What Happens if my Employees Move Out of a HUBZone After Certification? What Happens If my Business Merges with Another Company?
Once certified, a HUBZone contractor must monitor the residences of its employees to ensure compliance with the Small Business Administration (SBA)’s regulations. Because employees move – and not necessarily with the approval of their employers! – the regulations allow for some flexibility once an employee establishes a residence in a HUBZone and later moves.
If an employee lived in a HUBZone for at least 180 days after the certification of the HUBZone contractor, then such employee will continue to count as a HUBZone resident, including for recertification purposes, even if they subsequently move outside of a HUBZone.
However, if the employee moved outside of a HUBZone prior to 180 days after the certification of the HUBZone contractor, the employee will not be counted as a HUBZone resident for recertification. Thus, the business must “attempt to maintain” their 35% status by seeking out additional employees.
If a HUBZone certified business falls below 20% total employees residing in a HUBZone, they will be deemed to have failed to “attempt to maintain” the residency requirement. Additionally, if the business drops below the 20% mark, they must notify SBA within 30 days.
If a HUBZone business acquires, is acquired by, or mergers with another firm after certification, the business must notify SBA within 30 days of the transaction becoming final. To remain HUBZone certified, the merged business must be able to demonstrate to the SBA that it continues to meet the HUBZone eligibility requirements, including being United States citizen-owned, maintaining a principal place of business in a HUBZone, and attempting to maintain at least 35% employees living in a HUBZone.
Protests : Who May (and how to) Protest a Proposed Awardee’s Status as a HUBZone Certified Business?
The government’s Historically Underutilized Business Zone (HUBZone) program is intended to designate federal contracting dollars to promote the interests of small disadvantaged businesses in urban and rural areas. HUBZone firms must meet certain requirements regarding the percentage of employee residences in a HUBZone and maintaining a “principal office” in a HUBZone. Additionally, HUBZone firms must be small for their applicable NAICS code.
In the event you lose out on a HUBZone award and believe that the winning bidder failed to meet any of the requirements, you may be able to protest the award and have the contract award overturned.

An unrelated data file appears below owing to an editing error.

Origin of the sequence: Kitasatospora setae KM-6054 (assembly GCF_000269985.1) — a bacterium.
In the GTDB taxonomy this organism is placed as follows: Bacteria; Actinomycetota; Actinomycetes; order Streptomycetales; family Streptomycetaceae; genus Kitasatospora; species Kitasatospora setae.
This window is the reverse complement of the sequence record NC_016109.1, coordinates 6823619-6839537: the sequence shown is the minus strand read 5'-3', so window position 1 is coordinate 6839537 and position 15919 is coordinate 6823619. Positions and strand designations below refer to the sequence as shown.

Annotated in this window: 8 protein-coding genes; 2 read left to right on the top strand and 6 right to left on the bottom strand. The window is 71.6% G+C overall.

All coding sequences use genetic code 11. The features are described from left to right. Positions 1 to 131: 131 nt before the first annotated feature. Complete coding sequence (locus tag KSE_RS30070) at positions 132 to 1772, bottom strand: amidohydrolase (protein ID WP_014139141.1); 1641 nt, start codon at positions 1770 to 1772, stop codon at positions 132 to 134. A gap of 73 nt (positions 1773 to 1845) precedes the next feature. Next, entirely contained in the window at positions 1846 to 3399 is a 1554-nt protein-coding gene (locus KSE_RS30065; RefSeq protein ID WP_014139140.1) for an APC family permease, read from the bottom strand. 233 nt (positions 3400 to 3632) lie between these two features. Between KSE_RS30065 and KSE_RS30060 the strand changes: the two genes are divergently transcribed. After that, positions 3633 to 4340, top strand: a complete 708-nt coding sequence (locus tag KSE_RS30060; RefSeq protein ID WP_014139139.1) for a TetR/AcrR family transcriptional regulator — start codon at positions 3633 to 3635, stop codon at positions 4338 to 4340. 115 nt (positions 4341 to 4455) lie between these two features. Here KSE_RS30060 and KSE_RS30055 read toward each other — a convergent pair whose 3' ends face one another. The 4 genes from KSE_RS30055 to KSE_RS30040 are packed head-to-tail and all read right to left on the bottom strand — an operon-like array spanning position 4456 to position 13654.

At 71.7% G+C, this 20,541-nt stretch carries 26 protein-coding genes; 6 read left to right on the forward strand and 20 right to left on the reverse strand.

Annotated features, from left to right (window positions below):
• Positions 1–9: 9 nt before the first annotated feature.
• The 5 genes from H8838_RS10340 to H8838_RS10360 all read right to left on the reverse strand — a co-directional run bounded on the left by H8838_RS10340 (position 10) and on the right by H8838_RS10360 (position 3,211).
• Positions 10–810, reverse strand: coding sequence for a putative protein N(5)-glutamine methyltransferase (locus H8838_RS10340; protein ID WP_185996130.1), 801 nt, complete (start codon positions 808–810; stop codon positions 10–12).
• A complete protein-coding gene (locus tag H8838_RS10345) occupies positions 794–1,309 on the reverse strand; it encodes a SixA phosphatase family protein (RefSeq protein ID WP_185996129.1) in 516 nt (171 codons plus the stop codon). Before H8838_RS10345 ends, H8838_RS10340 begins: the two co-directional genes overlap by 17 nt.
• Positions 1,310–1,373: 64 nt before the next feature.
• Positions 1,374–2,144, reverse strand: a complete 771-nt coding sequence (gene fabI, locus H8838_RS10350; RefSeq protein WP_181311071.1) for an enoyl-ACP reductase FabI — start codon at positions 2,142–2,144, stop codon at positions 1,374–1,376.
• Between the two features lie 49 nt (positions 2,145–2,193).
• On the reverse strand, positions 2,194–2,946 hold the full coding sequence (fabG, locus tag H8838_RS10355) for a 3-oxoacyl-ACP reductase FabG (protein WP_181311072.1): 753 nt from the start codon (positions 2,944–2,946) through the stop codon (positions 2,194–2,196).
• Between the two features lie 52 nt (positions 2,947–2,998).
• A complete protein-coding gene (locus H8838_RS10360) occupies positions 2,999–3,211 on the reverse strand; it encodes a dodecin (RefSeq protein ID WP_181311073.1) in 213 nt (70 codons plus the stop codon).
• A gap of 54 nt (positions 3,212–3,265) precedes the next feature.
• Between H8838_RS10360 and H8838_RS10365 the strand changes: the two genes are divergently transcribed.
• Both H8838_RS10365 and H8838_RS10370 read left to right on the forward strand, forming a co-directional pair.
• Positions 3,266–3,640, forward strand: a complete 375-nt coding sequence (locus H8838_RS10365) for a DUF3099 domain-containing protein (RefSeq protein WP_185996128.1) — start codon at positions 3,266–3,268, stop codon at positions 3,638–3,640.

Any interested party may protest a successful bidder’s status as a certified HUBZone small business. An “interested party” includes any business that submits an offer for a HUBZone contract, or any business that submits an offer for an award that will be affected by a price evaluation preference given to a HUBZone business. In other words, any business that is competing for business with a HUBZone small business may protest a HUBZone award.
To do so, the interested party must submit a written protest to the contracting officer, setting forth specific facts and allegations to support their claim. The written protest must be submitted within five (5) business days after notification of the successful offeror, or in the case of a sealed bid, within five (5) business days after bid opening.
Upon receipt of the protest, if the SBA determines the protest is timely and sufficiently specific, they will notify the protested business and request responsive information, defending the claim, within five (5) business days. Upon receipt of information from the protested business, SBA will decide within fifteen (15) days and notify all affected parties.
Appeals regarding the SBA’s determination may be made to the Associate Administrator, Office of Government Contracting & Business Development.
Do a Firm’s Affiliates Affect HUBZone Eligibility based on Size and Employees Residing in HUBZones?
The short answer is yes. A business’s affiliates count towards the size of a business for HUBZone certification purposes. In other words, the SBA will consider a business’s affiliates when determining whether the business qualifies as a “small business” under the size standard guidelines.
The affiliates of a business also affect consideration of what percentage of employees live within a HUBZone. Employees of an affiliate may be considered employees, if the totality of the circumstances shows that there is no clear line of facture between the HUBZone applicant and its affiliate(s). This is a critical consideration when a HUBZone applicant (or re-certifying HUBZone business) is ensuring they employ at least 35% of individuals living in a HUBZone.
If you need assistance or have questions regarding HUBZone compliance, please contact Harrison Clinton at (703) 526-5587 or email@example.com or your current Bean, Kinney & Korman attorney.
This article is for informational purposes only and does not contain or convey legal advice. Consult a lawyer. Any views or opinions expressed herein are those of the authors and are not necessarily the views of any client.